Argentina’s Guido Pella has made a name for himself on the ATP Tour with his clay-court success, but at this rate, Pella will soon be well-known for his grass-court results as well.

The 26th seed upset another former Wimbledon finalist on Monday, beating 2016 runner-up Milos Raonic 3-6, 4-6, 6-3, 7-6(3), 8-6 to make his first Grand Slam quarter-final. The 29-year-old Pella knocked out last year’s finalist and fourth seed Kevin Anderson in the third round, and the left-hander found a way to break Raonic’s serve to get past the fourth round at SW19.

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The 15th-seeded Raonic didn’t face a break point in the first two sets and served for the match at 5-3 in the fourth set. But Pella broke him for the second time in the match and pulled away in the tie-break. Raonic erased three match points while serving in the fifth set – 4-5, Ad Out; 5-6, 15/40 – before Pella broke through when the Canadian sliced a backhand volley into the net.

Before this fortnight, Pella had never reached the Round of 16 at a Grand Slam. He won his first ATP Tour title at the Rio Open presented by Claro in February and is tied with Rafael Nadal for the Tour lead in clay-court wins (21).

But Pella made the third round of Wimbledon last year after upsetting 2016 finalist Marin Cilic in the second round, when he also came back from two sets to zero down.


Pella will next meet Roberto Bautista Agut, the No. 23 seed, who competed with great service consistency to reach the Wimbledon quarter-finals for the first time — equalling his best Grand Slam championship performance (also 2019 Australian Open). The Spaniard beat 28th seed Benoit Paire of France 6-3, 7-5, 6-2 in one hour and 52 minutes. Bautista Agut won the first four games of the third set.

Paire later admitted, “I have a tear in my abdominal, so I tried to serve like 60-70 per cent, but it’s tough. When you play against Bautista Agut, it’s not easy.”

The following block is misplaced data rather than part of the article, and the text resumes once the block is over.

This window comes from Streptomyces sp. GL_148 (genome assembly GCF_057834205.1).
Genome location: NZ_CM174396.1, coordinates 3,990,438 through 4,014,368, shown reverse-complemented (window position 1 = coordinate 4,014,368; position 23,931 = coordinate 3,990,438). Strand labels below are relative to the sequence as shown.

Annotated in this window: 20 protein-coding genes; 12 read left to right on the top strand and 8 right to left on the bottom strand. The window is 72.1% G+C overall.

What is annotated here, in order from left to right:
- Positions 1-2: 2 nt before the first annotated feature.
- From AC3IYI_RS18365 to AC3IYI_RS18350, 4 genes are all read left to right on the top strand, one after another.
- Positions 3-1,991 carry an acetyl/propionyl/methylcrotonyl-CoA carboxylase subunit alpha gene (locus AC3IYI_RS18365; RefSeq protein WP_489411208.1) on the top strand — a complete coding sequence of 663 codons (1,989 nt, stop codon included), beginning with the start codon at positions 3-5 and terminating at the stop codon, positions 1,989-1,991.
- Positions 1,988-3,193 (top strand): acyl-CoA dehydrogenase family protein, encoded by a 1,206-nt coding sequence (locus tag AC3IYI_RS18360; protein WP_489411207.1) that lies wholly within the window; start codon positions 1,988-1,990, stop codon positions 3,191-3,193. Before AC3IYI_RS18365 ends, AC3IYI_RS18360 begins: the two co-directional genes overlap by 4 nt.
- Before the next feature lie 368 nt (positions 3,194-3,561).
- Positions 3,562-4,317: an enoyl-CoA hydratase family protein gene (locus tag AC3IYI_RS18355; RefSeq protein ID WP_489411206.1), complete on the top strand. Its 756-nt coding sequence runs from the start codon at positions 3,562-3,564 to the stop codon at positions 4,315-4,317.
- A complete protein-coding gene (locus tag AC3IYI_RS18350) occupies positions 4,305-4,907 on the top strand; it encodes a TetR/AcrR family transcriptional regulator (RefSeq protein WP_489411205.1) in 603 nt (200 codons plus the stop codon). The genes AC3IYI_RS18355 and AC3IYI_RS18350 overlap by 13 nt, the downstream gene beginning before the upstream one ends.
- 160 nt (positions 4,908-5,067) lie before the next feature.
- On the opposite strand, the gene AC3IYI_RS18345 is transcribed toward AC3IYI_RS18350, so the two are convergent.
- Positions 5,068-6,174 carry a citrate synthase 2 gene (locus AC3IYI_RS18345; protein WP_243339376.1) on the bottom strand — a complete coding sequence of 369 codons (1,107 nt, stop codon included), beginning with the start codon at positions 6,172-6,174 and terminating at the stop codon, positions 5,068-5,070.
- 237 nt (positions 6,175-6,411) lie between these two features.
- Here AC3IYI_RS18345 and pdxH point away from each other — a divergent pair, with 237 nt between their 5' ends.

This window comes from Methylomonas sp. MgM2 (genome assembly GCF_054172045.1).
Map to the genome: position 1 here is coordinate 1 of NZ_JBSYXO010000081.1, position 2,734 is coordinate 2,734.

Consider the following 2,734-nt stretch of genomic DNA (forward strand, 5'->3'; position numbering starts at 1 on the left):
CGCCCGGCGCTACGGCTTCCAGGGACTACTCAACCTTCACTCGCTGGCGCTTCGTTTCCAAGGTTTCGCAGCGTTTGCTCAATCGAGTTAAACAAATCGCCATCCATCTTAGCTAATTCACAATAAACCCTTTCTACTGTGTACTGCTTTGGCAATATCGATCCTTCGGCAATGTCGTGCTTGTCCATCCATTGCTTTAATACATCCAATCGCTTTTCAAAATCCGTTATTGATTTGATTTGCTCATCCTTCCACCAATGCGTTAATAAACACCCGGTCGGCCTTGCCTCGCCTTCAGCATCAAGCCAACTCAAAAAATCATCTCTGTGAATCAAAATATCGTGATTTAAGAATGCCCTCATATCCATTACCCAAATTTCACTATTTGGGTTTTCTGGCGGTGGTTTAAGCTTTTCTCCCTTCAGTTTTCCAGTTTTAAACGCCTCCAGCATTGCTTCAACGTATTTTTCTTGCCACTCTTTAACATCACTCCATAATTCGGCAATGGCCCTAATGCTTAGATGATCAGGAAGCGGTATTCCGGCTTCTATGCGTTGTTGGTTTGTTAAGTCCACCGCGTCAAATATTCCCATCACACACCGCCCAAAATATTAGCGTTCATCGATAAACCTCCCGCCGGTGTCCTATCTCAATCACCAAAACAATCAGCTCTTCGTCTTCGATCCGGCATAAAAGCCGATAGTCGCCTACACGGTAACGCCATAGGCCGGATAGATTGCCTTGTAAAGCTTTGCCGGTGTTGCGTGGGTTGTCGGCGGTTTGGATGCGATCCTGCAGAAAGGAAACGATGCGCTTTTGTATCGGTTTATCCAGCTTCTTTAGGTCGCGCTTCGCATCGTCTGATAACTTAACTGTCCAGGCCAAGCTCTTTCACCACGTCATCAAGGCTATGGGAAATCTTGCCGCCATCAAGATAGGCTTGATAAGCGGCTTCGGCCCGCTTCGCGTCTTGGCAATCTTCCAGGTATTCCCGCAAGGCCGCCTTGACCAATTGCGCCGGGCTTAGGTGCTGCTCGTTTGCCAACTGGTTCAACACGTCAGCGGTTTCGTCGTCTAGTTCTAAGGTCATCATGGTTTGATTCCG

Bautista Agut leads his FedEx ATP Head2Head series with Pella 2-0, but they’ve never met on grass.

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Berrettini Asks Federer How Much He Owes For Wimbledon Lesson

  • Posted: Jul 08, 2019

Berrettini Asks Federer How Much He Owes For Wimbledon Lesson

Italian reflects after 74-minute loss in the fourth round

World No. 20 Matteo Berrettini is getting his wallet out.

After Roger Federer punched a forehand volley into the open court to complete his straight-sets victory, the Swiss congratulated the Italian on a strong grass-court season, leading Berrettini to come back with a witty response.

“I said, ‘Thanks for the tennis lesson, how much do I owe you?’”

Federer lost only 11 service points in the match, cruising to victory after 74 minutes on the back of 24 winners. The 37-year-old made just five unforced errors in the match.

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“I think for sure I didn’t play my best match, but he was just too good for me today. He was playing good and I was kind of tight, also,” Berrettini said. “Before the match I was ready for that stuff, and also when he started to play like this, for me, it was really tough to do anything.

“You can try to change something, but when he’s playing like this, it’s tough to change. You can change mentally but he’s not going to change anything. I think it’s going to be really helpful for my career.”

It took Federer 17 minutes to win the opening set, as he did a good job of blocking the Italian’s 130-plus mph serves back into play to get to neutral in rallies. And it seemed like once the eight-time champion gained the momentum, there was little Berrettini could do.

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“I wasn’t feeling so good about my strokes, my serve, my forehand, backhand, everything. I wasn’t feeling so good, so I didn’t expect that. I expected to be tight, to be maybe not ready, but not like this,” Berrettini said. “I was saying to myself that it was normal. For me, it was [my] first time on Centre Court against him. It’s normal.

“The points were going really fast. Just serve and first shot… I was just playing and trying, but like I said, it was too good.”